A massive monument behind the state capital in Jackson was erected in 1917 by the mothers, wives, daughters and sisters of the Confederacy, which features a female figure hovering over a dying soldier.
The UDC did not respond to a request for comment.
In June, the group’s Loudoun County chapter asked to take back the Confederate monument it had erected there in 1908.
It certainly represents that to Mr. Hulum, whose Extend a Hand Help a Friend nonprofit serves free meals to senior citizens.
He and Mr. Whitfield put the blame squarely on Harrison County’s Board of Supervisors for failing even to act on their demands. Mr. Whitfield has vowed to picket their homes if they do not put the issue to a vote.
“It keeps getting pushed back, but they need to take a vote on it. Don’t just wait,” Mr. Hulum said.
The five supervisors did not respond to repeated phone calls and emails from The Washington Times asking about the topic. Board President Connie Rockco is a declared candidate for tax assessor in November, and Mr. Hulum accused her of trying to delay a vote until after the election.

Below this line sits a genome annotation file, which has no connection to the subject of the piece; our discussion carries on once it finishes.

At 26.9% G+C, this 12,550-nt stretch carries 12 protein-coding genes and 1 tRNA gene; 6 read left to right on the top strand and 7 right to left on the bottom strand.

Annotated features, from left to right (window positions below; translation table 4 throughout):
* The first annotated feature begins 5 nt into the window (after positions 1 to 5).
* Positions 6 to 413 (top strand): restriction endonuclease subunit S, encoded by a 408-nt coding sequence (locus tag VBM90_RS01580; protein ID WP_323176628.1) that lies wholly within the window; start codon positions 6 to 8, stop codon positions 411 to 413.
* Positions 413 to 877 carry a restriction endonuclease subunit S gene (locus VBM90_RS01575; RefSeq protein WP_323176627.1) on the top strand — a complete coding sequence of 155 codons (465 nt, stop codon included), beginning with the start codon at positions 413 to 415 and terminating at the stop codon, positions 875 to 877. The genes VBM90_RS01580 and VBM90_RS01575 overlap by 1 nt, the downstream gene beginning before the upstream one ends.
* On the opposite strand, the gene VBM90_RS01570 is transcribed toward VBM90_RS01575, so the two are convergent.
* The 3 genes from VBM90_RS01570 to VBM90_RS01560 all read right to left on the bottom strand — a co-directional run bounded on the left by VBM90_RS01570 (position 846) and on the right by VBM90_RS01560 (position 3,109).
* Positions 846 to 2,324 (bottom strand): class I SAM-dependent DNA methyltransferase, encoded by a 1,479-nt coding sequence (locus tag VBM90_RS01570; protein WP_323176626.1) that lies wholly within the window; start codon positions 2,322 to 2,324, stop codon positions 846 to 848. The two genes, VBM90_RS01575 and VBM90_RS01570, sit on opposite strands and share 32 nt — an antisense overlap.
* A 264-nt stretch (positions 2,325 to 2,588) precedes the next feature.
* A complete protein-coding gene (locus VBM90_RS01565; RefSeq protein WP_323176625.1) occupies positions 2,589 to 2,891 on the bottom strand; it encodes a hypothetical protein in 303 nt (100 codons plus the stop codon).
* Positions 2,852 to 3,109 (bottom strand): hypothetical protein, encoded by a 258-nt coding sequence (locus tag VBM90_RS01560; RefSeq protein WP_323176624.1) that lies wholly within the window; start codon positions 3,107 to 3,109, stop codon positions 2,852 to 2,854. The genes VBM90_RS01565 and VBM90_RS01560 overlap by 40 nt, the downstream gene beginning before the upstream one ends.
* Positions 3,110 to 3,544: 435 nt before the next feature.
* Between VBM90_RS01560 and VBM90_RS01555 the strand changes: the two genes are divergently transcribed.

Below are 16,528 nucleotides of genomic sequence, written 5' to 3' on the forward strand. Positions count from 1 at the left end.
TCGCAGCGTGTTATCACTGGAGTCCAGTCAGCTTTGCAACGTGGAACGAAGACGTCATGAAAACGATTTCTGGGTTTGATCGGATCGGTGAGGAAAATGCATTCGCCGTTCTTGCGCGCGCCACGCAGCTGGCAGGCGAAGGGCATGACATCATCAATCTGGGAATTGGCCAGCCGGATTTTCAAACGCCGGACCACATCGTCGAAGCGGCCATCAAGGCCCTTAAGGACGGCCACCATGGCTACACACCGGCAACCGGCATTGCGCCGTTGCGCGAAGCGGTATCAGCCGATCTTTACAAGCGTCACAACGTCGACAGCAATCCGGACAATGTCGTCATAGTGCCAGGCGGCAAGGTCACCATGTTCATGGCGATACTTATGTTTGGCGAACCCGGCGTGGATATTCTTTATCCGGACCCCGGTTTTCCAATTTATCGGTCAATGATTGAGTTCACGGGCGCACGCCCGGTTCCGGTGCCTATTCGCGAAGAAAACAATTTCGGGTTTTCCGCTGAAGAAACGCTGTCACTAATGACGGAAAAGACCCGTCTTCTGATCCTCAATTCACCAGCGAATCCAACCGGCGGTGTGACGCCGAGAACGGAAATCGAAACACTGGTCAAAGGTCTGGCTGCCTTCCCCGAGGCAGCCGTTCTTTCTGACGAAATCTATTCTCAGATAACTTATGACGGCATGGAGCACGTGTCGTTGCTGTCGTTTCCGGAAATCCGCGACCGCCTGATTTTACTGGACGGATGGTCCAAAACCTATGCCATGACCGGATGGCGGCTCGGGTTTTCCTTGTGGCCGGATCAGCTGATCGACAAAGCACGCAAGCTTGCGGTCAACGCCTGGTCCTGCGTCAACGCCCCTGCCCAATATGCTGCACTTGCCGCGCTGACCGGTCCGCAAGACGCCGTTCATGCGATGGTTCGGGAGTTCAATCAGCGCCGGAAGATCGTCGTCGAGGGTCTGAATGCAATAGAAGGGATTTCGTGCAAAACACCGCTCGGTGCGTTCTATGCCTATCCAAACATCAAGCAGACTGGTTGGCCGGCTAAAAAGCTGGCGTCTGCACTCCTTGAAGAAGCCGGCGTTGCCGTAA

As Mr. Hulum noted, the consortium that wants Harrison County’s Confederate statue removed is following the law. In 2004, the legislature ruled that no “war monument may be relocated, removed, altered, renamed or rededicated,” but it does allow the governing body to move a statue to a more “suitable” or “appropriate” place.
Civic unrest is sure to follow if the calls for removal are not heeded, Mr. Whitfield said.
“We are asking that it be removed before someone comes and defaces it or tears it down,” he said at the rally. “If justice cannot be found, you should not expect people to abide by the laws in Harrison or the other counties in Mississippi.”
His remarks drew vocal rebukes from some White pro-monument demonstrators. Many of the Whites who showed up armed declined to give their names but said they were members of the Southern Defense Force and were “neutral” on the monument.
“We’re just here in case something goes wrong,” the militia leader said.
At one point, an immense pro-monument demonstrator sitting at its base collapsed suddenly in a heap, and Mr. Hulum sprang to his assistance, helping him sit up and providing water to clean his face and arms.